Pentecost 5A. 2008
A Liturgy is also available
BEING A MULTICULTURAL CHURCH...
Nearly 10 years ago, when I was a little more enthusiastic about things Synod,
I remember receiving the Working Papers and list of elective workshops
for the then up-and-coming Synod meeting in Sydney.
In that information was an elective called: ‘Possibilities for a multicultural church’.
Let me share with you some of the things I remember
which were recorded in those notes.
The NSW/ACT Synod of the Uniting Church in Australia
is centred on the most multicultural part of Australia.
Over 40% of all immigrant arrivals to Australia finish up in NSW.
23% of all people in Australia have one parent born overseas -
a category to which I belong.
We have over 70 mono-ethnic migrant congregations in NSW
and about 17% of UCA membership
are people of non-English speaking background.
But have we taken seriously what it means
to be the church in such a multicultural setting?
The notes then went on to outline the two main responses
Uniting Church people have given in the past.
The first says:
‘Migrants should learn to assimilate as quickly as possible. We have plenty of half-full churches... let them join one of these and learn to do things the Uniting Church way’.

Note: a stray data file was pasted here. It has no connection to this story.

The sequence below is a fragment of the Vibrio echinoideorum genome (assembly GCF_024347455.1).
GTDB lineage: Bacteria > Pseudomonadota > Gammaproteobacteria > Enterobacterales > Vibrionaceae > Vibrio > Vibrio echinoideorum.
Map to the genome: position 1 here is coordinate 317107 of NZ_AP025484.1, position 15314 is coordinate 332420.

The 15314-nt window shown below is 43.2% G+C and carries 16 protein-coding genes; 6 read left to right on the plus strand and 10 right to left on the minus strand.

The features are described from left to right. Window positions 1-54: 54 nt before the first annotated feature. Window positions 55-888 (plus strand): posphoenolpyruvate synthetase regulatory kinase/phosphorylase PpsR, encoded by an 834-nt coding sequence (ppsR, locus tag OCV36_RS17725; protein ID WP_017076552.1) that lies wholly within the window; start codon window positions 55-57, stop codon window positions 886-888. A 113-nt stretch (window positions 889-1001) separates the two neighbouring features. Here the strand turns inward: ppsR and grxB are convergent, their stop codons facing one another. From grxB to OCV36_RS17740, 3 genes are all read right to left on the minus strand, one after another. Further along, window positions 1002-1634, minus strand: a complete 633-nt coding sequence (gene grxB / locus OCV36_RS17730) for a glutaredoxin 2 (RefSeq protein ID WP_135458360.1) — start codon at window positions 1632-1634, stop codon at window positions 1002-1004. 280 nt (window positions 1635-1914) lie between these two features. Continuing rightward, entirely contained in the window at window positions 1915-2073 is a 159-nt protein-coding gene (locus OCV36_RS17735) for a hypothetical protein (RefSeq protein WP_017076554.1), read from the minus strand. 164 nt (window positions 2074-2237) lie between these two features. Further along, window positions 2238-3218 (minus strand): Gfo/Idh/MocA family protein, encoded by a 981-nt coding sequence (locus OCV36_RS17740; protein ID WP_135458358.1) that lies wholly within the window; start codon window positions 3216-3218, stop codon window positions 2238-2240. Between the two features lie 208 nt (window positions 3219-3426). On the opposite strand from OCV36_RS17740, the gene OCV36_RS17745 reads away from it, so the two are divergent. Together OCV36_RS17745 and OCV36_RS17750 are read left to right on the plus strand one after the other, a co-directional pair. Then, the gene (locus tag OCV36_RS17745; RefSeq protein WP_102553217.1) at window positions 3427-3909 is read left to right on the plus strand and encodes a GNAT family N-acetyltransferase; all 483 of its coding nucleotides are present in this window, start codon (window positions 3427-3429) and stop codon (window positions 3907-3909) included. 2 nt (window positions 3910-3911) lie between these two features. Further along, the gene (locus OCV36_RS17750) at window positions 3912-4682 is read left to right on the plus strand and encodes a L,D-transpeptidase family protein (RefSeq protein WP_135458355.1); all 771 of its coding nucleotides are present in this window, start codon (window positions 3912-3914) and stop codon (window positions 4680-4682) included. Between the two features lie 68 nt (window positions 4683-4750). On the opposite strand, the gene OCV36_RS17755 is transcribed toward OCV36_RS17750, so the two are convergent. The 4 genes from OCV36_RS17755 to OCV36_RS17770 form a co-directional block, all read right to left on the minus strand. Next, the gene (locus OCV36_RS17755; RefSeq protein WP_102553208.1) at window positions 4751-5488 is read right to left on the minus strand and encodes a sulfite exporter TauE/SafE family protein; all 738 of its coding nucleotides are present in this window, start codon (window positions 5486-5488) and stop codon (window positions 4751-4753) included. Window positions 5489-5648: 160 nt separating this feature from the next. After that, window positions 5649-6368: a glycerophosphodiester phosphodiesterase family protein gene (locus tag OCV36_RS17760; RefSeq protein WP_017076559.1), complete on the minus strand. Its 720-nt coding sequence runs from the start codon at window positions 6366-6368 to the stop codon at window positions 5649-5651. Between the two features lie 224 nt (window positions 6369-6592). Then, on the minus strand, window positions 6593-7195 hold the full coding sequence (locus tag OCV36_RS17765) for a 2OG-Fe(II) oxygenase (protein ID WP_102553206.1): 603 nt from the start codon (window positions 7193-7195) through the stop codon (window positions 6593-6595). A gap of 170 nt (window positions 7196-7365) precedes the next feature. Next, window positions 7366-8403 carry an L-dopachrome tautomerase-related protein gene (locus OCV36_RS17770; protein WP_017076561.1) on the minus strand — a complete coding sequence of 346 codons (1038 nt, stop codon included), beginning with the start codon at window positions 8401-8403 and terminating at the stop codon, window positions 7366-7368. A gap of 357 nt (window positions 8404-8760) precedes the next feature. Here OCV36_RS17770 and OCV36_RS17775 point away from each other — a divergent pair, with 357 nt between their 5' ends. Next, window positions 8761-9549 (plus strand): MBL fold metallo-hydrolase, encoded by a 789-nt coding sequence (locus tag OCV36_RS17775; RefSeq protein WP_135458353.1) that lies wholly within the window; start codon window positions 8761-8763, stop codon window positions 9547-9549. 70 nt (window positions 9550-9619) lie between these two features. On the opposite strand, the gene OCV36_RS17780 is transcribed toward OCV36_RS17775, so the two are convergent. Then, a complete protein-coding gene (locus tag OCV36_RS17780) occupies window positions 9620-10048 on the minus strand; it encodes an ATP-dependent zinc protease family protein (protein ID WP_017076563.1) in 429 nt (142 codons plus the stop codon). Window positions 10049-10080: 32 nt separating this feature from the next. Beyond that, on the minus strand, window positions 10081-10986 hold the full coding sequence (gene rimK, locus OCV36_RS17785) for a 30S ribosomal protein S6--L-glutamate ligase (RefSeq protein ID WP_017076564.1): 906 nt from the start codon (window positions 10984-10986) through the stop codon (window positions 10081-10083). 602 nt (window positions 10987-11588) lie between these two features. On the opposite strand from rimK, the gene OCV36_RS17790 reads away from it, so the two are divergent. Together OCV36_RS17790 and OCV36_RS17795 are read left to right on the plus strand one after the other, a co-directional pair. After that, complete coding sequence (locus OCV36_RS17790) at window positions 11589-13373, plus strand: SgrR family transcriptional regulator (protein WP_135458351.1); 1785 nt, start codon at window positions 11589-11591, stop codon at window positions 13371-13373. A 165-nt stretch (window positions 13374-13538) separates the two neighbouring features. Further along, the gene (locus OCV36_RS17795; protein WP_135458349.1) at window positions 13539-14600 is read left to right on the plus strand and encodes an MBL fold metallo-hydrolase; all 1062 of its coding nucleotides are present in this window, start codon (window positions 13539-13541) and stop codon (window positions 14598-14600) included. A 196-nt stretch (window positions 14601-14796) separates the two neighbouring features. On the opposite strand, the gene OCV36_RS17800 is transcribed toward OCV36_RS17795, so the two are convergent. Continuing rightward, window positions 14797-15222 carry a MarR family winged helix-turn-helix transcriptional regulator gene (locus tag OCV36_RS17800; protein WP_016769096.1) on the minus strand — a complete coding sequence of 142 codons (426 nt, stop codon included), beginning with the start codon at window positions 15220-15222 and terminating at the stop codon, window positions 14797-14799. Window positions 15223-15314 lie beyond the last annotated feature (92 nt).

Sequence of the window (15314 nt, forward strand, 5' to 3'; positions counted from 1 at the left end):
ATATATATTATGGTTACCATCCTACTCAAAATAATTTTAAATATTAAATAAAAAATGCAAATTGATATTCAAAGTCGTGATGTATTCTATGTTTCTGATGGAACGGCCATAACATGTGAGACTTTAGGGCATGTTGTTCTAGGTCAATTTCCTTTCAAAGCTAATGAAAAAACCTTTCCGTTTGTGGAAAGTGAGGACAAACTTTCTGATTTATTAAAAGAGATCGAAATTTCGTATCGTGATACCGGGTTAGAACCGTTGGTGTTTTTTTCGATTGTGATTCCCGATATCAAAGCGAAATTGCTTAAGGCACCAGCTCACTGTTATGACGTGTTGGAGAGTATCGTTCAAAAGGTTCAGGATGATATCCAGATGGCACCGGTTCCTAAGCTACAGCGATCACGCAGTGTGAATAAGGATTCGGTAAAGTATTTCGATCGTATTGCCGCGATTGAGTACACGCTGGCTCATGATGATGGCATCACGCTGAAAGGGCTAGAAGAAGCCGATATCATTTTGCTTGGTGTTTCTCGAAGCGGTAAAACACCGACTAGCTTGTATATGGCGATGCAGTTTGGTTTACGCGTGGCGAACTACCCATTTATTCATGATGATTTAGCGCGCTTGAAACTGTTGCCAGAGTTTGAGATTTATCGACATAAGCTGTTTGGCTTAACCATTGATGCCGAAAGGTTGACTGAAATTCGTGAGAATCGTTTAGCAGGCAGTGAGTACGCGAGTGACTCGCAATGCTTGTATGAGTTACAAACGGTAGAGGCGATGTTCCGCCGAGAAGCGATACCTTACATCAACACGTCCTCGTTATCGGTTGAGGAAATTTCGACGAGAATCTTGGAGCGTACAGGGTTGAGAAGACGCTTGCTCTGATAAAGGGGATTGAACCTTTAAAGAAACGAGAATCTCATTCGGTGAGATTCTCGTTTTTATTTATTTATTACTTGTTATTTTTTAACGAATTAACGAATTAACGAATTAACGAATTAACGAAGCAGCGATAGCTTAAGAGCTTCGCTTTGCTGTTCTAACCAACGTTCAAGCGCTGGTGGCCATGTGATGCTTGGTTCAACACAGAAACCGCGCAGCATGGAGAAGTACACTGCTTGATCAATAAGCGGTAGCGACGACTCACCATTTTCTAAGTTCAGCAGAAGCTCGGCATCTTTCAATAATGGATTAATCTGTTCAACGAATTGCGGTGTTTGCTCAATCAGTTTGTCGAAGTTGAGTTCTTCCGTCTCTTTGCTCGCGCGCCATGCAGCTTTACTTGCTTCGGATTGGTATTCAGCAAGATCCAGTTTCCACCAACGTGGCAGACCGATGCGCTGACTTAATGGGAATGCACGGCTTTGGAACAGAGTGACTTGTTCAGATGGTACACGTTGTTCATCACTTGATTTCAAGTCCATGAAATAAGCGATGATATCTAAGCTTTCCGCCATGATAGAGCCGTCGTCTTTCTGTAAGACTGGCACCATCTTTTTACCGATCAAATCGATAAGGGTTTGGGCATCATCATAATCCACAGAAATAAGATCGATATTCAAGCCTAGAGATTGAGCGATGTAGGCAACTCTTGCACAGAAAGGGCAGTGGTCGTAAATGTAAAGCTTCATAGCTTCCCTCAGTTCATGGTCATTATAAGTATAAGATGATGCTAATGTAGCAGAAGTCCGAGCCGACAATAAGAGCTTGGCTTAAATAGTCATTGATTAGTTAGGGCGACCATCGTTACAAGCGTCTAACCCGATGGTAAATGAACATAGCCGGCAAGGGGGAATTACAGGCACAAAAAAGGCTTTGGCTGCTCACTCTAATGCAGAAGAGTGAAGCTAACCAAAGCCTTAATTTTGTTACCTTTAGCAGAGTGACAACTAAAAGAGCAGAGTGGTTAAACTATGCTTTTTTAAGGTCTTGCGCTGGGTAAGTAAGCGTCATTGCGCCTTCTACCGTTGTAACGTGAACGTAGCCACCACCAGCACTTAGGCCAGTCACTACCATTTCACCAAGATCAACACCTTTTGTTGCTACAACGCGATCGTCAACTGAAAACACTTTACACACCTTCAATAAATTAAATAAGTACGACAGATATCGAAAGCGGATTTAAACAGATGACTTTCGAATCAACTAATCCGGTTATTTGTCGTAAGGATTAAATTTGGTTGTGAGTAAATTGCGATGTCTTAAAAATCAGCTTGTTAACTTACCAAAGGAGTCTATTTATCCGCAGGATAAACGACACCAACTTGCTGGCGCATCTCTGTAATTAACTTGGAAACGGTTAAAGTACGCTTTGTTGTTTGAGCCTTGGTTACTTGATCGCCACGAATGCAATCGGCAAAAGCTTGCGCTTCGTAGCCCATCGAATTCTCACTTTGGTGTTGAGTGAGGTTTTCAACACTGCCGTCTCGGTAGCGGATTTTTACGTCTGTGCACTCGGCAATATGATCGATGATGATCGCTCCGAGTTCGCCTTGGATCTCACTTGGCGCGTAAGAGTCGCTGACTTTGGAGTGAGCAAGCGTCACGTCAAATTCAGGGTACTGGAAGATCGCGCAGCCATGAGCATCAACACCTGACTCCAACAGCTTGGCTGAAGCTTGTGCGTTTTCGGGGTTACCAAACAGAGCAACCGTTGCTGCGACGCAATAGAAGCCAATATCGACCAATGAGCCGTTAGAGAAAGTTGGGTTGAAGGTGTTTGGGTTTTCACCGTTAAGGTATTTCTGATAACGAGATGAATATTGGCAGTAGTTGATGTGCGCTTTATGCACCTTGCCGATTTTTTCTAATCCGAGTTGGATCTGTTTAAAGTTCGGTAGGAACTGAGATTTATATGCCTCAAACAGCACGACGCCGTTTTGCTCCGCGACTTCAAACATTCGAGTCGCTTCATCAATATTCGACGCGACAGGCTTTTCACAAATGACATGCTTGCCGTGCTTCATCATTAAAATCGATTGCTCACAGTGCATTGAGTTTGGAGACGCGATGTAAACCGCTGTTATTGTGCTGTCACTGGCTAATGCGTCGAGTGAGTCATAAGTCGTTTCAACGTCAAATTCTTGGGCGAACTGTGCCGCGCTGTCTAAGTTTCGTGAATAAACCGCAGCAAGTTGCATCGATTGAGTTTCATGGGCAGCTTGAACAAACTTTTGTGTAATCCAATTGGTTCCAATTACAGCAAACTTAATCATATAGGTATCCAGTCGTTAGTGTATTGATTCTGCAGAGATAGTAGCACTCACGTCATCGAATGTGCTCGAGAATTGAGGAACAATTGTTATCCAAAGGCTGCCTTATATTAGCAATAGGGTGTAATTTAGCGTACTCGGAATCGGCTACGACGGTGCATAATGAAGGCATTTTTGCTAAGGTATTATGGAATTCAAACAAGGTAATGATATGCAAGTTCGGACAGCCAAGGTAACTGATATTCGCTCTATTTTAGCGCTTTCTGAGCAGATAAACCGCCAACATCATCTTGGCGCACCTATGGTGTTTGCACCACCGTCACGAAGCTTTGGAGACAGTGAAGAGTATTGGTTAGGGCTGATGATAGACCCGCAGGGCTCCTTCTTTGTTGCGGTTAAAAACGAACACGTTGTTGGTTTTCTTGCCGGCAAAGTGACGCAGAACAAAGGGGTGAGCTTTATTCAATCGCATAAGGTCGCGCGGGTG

The second says:
‘We’ll do our thing, you do yours. The occasional migrant ethnic presentations at Synod are entertaining, but not crucial to what is happening in our local scene, so let those folks get on with their thing’.
Both these responses are inadequate. Neither response takes seriously
the migrant experience of pain and dislocation
and neither engages with the other culture in a serious dialogue.
At the Fourth National Assembly of the Uniting Church in Sydney in 1985,
a Statement called The Uniting Church is a multicultural church
was adopted by that Assembly.
It was an historic and bold commitment. Parts of that Statement read as follows:
“The fact that our membership comprises people of many races, cultures and languages, is a reminder that the church is both product and agent of mission...
“It is essential therefore to provide for full participation of Aboriginal and ethnic people, women and men, in decision making in the councils of the church.
“Opportunities should be made... for bilingual worship, and for fellowship across racial and cultural boundaries.
“The Uniting Church welcomes those Christians of other church traditions who find in the Basis of Union and the life of the Uniting Church a faith community of which they want to be part...
Twenty years later, in 2005, and during another National Assembly,
29 songs had been received by the judges in a
Multicultural Song Writing Competition.
One of the entries was called ‘Celebration Song’ written by a Linda Sutton.
Let’s listen to the words:
We celebrate the difference,
in union with the Son,
And by (the) Holy Spirit,
Are blended into one.
We celebrate traditions, and make them each our own;
In many kinds of cultures, we serve to make you known.
And when the Word is spoken, and heard in every tongue;
beneath the Southern Cross, O Lord, you blend us into one.